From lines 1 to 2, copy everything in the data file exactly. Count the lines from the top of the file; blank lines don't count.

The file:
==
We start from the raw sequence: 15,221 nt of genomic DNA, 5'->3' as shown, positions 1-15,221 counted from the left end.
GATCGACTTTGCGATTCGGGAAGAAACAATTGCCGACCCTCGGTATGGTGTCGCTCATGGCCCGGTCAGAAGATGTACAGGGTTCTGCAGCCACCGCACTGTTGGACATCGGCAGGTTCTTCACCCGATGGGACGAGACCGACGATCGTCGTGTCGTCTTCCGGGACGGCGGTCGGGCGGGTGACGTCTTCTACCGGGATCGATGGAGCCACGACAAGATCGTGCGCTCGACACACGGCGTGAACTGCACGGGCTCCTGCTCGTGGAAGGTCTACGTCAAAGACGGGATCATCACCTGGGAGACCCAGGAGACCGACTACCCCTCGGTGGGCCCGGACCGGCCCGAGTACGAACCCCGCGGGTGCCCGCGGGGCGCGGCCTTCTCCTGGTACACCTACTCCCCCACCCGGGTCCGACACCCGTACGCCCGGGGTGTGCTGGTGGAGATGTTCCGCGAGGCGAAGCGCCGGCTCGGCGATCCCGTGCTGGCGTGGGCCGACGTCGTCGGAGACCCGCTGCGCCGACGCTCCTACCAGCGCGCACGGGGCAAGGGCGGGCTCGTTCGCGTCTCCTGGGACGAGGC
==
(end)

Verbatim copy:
We start from the raw sequence: 15,221 nt of genomic DNA, 5'->3' as shown, positions 1-15,221 counted from the left end.
GATCGACTTTGCGATTCGGGAAGAAACAATTGCCGACCCTCGGTATGGTGTCGCTCATGGCCCGGTCAGAAGATGTACAGGGTTCTGCAGCCACCGCACTGTTGGACATCGGCAGGTTCTTCACCCGATGGGACGAGACCGACGATCGTCGTGTCGTCTTCCGGGACGGCGGTCGGGCGGGTGACGTCTTCTACCGGGATCGATGGAGCCACGACAAGATCGTGCGCTCGACACACGGCGTGAACTGCACGGGCTCCTGCTCGTGGAAGGTCTACGTCAAAGACGGGATCATCACCTGGGAGACCCAGGAGACCGACTACCCCTCGGTGGGCCCGGACCGGCCCGAGTACGAACCCCGCGGGTGCCCGCGGGGCGCGGCCTTCTCCTGGTACACCTACTCCCCCACCCGGGTCCGACACCCGTACGCCCGGGGTGTGCTGGTGGAGATGTTCCGCGAGGCGAAGCGCCGGCTCGGCGATCCCGTGCTGGCGTGGGCCGACGTCGTCGGAGACCCGCTGCGCCGACGCTCCTACCAGCGCGCACGGGGCAAGGGCGGGCTCGTTCGCGTCTCCTGGGACGAGGC